From the email she sent me, I could tell her entire attitude has changed. Her words appeared lighter as she recounted how she gave her notice. Of course, like any smart job seeker, she’s still going to update her resume with some of my recommendations, but for now she’s ecstatic with her new opportunity.
And the timing couldn’t be better with cold season around the corner. Before you wonder what one topic has to do with the other, check out this article from WebMD. It claims that a positive attitude can stave off the common cold. It also says that more research will be done, possibly proving that a positive attitude might be able to ward off other illnesses as well.
If you don’t believe it, think about someone you know who always looks at the dark side of things, someone who rains on everybody’s parade. Did they get sick last year?
And a positive attitude’s effect on your health can help your work life, too. According to a MayoClinic.com piece on CNN.com, “Besides a lowered risk of early death, researchers found other health benefits related to positive attitude. In the study, optimists reported: Fewer problems with work or other daily activities because of physical or emotional health.”
See? It all comes full circle.
Good luck with the new job, June!
September 23, 2004
Good Deeds at Work
Yesterday I was determined to take a complete lunch break away from my desk -- I almost succeeded until I realized I had a 12:30 meeting. Feeling defeated that I didn’t have enough time to sit and eat, I went to our building’s cafeteria and hit the salad bar hard. I started throwing lettuce, various veggies and cheese into my plastic bowl -- nothing was safe. I even plopped some of that yummy blue cheese dressing on top.
As I walked towards the cashier, I realized I had a problem: I only had $5. This might be enough for a salad in some places, but if you’ve ever used a cafeteria scale, you know it utilizes a strange form of heavy vegetable excise tax. I never understood why everything else we eat is usually based on what you fit into a container (soup, sandwiches, etc.) but not salads; someone decided the heavy vegetables should cost more.
I searched through my pockets hoping more money would appear, but nothing, and it was now my turn in line. I placed the salad on the scale and hoped for the best. The cashier began pressing buttons and knobs on the scale like she was programming the space shuttle launch. Finally she announced the tally: “$5.57.”
Ughh 57 cents short! As I explained to the cashier and the 10 people around me that I didn’t have 57 cents and I might have to go get a lighter salad, someone said, “I’ll take care of it.” I looked to see who was kind enough to make this offer, and I found a complete stranger handing the cashier the money. After thanking her, she walked away, and I realized I didn’t know what company she worked for or who she was so I could pay her back.
It got me thinking of the random acts of kindness I can do for others at work. Simple things, even anonymous tasks like filling the printer with paper when the red light’s blinking, cleaning up the mess in the kitchen even if I didn’t do it, bringing in the extra cookies you had at home for your coworkers -- these are all things that take no time but can be the difference in making someone’s day. So thank you to the salad lady, and hopefully what goes around comes around, and someone will do something nice for you.
September 22, 2004
Women: Make Video Games
I used to love playing video games. Super Mario Brothers, the Legend of Zelda -- you name it, and I played it. So what happened? I got older and wiser? Nah.
The video-game industry became obsessed with morphing these games into cheap wannabe-action flicks that left little for the gamer to fiddle with other than a gun. And getting from one place to another to shoot faceless people -- with nothing to fill the gaps between hits other than some terrible dialogue or severely unclad, fake-breasted bionic-looking women -- is just boring (not to mention violent and derogatory, but that’s fodder for a whole ’nother blog entry).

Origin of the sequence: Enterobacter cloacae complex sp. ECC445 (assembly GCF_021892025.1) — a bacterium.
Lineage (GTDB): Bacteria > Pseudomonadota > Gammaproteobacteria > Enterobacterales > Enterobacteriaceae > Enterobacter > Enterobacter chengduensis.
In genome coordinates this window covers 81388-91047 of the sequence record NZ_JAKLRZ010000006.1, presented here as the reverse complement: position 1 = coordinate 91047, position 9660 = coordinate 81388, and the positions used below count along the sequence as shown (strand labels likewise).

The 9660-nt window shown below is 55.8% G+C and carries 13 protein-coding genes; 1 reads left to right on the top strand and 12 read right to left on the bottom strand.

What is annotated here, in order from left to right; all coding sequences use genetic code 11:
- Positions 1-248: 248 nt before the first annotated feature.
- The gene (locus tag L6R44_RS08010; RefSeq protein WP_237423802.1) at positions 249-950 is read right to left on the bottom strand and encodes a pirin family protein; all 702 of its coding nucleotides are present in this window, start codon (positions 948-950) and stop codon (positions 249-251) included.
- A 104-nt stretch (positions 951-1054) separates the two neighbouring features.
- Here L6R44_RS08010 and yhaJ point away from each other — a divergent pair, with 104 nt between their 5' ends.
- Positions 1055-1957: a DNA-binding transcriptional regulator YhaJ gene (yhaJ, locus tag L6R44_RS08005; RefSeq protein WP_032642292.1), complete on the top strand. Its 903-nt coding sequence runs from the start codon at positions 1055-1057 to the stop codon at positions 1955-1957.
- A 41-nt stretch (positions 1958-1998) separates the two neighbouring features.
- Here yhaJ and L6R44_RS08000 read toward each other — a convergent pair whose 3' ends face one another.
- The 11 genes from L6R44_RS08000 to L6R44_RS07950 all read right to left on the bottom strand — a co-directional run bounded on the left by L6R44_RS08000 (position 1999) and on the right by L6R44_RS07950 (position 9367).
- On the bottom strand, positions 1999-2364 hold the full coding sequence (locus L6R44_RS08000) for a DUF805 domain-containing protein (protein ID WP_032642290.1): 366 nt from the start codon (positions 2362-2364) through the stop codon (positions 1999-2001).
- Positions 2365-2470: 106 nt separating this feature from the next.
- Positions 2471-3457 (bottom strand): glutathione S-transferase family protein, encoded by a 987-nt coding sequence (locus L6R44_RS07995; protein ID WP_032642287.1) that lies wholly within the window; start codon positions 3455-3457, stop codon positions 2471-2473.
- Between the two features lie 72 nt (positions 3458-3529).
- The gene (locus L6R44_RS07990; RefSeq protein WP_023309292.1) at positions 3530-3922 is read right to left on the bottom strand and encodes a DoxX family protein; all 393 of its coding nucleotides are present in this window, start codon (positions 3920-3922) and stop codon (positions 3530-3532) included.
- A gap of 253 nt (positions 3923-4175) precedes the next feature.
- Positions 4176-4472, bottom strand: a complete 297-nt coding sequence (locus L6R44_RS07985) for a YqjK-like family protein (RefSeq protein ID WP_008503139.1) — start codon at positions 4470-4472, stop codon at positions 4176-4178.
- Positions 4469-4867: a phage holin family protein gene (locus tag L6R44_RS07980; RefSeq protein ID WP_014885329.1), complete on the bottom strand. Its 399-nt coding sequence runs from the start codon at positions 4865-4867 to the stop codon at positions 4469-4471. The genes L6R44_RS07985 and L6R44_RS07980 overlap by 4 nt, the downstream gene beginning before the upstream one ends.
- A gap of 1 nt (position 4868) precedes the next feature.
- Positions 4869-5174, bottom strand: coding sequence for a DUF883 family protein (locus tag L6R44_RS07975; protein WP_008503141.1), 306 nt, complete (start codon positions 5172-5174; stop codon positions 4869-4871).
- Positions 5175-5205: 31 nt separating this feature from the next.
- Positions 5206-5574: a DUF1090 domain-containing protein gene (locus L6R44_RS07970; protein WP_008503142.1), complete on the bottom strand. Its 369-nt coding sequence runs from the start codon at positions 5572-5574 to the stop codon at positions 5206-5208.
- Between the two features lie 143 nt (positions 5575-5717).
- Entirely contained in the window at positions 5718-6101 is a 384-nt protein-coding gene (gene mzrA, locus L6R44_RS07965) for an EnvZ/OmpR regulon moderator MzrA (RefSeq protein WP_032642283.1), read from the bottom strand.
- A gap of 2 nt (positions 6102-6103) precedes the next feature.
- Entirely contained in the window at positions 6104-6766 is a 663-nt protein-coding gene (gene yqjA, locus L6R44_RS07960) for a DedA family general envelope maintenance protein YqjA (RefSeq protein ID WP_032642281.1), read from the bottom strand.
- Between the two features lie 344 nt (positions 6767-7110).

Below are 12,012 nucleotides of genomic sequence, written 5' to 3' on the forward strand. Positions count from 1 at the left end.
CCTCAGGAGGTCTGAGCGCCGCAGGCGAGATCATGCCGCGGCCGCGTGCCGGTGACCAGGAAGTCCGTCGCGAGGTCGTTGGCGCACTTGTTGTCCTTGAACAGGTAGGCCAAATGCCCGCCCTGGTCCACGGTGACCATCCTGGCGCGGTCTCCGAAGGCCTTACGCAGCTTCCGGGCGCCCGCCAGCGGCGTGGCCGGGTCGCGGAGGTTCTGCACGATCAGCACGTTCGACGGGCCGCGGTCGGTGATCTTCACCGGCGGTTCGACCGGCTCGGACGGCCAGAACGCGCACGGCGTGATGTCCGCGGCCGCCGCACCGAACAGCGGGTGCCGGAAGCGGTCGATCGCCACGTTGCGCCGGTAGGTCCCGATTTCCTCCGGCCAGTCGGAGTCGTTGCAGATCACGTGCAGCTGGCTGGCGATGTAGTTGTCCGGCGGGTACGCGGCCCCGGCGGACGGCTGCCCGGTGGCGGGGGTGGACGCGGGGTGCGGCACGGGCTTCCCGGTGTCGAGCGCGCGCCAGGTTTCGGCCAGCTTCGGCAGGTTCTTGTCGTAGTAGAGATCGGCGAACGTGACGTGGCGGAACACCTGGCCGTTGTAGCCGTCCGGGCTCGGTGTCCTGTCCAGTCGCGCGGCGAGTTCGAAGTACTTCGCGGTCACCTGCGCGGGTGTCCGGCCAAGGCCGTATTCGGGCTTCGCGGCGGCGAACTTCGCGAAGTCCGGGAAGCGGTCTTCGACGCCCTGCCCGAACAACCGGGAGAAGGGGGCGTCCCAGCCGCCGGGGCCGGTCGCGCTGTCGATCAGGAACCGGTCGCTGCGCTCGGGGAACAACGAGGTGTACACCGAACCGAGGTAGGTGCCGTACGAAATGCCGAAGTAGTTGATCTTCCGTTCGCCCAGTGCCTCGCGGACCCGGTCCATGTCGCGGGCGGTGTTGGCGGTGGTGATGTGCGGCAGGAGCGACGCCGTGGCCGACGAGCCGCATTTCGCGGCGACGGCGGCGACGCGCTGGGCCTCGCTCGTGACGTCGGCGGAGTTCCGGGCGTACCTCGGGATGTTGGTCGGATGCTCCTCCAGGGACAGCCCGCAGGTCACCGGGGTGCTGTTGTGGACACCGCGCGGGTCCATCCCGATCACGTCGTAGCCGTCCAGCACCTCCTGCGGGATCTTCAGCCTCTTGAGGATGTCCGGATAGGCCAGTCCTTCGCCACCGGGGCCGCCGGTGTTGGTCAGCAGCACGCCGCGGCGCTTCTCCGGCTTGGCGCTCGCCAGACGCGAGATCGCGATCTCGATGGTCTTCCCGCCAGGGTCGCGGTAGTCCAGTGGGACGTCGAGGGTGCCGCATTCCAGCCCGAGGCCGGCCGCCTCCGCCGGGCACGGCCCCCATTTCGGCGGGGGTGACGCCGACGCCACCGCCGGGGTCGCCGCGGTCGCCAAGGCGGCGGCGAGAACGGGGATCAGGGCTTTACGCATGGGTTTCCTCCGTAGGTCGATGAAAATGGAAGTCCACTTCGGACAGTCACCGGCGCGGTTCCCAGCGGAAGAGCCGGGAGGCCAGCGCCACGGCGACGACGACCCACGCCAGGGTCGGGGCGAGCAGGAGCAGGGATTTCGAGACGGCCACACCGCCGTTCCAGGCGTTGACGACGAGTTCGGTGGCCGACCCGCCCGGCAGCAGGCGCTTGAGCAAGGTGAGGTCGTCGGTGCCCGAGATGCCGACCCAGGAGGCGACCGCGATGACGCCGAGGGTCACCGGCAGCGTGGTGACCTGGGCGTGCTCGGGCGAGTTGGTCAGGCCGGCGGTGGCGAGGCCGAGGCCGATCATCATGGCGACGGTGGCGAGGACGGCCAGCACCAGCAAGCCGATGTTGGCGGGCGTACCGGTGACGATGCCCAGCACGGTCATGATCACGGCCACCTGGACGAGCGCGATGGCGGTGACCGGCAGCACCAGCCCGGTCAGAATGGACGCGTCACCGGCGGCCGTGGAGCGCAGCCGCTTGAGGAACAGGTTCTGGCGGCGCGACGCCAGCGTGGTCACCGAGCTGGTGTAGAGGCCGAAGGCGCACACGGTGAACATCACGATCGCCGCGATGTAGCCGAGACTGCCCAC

So as a woman, I’ve stopped playing video games. This is a sad thing -- not for me, but for the gaming industry, which could be making a quick buck from me and my game-dropout cronies.
Why would the industry turn it’s back on women? My first thought was that perhaps I was an anomaly; maybe girls really don’t like video games, or they don’t like playing them after they reach a certain age. But why? Why would men want to play with these games and not women?
Bless the BBC for investigating such random questions that plague my mind. According to a recent article by them , women do like to play video games, and the typical female gamer in England is between the ages of 30 and 35.
So why are American women ignored by this industry that we love to feed? That might have to do with who makes these games. Yes, there is a school for video game making: The Guildhall at SMU. Current female enrollment at the school: 2. In fact, less than 10 percent of all game developers are women, according to Peter Raad, the school’s executive director.
But things are looking up. The first Women’s Game Conference was held in Austin two weeks ago. And Guildhall is now co-offering an $18,500 scholarship (or half the cost of the 18-month certification program) for women interested in creating video games.
So if you’re a woman who has an itch to shake this industry, this is the time. Just let me know when I should be on the lookout for your new game.
For more information on the gaming industry, check out these articles:
· “Cell Phone Games”
September 21, 2004
The Fast Walker
The whole work/office/corporate existence can be a bit Seinfeldian at times. If you’re lucky enough to have a close friend at the office, you inevitably end up having ongoing inside jokes about the woman in the next cube over who always overprojects while talking about distinctly nonwork-related issues on the phone, or the way that one manager always gets those beads of sweat on his upper lip or the fact that the new lady in your department eats Wasabi peas for lunch every single day.
I recently became fixated on one such Seinfeldian trait of someone here at our office. This guy -- I’d put him in his early 30s -- started here a few months ago. Truthfully, I didn’t know much about him at all. I didn’t know his background, his role here, his personal history, anything other than what he looked like and this one fact: He is the fastest walker I’ve ever seen. w